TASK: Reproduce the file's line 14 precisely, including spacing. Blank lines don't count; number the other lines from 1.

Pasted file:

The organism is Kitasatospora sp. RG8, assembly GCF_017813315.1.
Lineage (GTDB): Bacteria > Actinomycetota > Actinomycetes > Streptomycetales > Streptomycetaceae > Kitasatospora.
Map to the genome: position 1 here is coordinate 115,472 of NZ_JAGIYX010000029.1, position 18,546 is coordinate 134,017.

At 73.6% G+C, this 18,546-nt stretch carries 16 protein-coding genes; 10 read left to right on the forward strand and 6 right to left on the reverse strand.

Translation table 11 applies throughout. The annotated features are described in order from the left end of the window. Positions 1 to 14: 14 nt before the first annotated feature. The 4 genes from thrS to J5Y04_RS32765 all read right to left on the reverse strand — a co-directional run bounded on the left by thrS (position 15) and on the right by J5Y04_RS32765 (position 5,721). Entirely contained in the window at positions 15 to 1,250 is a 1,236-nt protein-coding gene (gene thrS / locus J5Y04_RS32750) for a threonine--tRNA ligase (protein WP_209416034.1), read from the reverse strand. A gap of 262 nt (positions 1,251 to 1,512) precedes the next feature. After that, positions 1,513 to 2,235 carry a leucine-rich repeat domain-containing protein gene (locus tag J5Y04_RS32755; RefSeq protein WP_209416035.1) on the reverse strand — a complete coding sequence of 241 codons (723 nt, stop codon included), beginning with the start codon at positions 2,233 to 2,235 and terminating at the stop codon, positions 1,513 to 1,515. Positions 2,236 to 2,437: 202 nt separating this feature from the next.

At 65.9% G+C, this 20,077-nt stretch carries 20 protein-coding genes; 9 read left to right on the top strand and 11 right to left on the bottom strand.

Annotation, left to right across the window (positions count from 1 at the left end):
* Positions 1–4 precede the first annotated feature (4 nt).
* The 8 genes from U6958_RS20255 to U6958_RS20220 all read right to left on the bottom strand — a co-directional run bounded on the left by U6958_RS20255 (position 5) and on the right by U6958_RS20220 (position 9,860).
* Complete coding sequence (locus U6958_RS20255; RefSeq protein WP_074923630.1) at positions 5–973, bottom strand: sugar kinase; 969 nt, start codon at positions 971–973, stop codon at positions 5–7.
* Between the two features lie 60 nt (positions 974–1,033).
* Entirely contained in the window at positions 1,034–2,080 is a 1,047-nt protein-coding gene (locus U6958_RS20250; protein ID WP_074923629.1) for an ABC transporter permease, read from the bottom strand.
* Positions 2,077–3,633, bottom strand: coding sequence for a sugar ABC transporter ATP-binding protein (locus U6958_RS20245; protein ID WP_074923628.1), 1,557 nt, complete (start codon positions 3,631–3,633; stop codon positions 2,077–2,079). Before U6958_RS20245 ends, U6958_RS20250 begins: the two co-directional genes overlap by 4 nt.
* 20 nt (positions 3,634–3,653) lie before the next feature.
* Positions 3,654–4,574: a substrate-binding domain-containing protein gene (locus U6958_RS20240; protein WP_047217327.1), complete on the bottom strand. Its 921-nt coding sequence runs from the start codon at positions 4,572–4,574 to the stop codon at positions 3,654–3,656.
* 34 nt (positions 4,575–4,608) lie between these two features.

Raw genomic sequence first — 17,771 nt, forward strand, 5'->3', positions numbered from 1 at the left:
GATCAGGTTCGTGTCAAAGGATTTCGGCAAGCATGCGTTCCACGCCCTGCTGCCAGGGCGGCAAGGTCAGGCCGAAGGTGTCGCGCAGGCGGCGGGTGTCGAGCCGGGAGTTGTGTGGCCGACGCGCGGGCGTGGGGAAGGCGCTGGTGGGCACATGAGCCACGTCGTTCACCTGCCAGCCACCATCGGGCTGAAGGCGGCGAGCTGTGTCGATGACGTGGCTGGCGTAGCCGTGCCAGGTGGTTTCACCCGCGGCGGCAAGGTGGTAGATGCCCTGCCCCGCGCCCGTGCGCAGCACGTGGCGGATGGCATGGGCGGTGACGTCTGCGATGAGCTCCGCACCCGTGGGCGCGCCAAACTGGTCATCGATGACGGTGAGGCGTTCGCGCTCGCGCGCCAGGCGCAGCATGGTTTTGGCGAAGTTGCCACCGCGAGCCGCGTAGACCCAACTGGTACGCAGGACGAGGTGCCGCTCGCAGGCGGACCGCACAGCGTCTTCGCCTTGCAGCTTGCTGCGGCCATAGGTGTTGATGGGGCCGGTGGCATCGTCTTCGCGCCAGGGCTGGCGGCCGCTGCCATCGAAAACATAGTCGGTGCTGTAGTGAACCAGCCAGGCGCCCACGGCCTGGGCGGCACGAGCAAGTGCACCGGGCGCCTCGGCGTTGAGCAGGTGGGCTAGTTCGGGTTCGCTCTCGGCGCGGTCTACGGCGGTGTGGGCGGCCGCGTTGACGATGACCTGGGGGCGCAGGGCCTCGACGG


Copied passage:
* 20 nt (positions 3,634–3,653) lie before the next feature.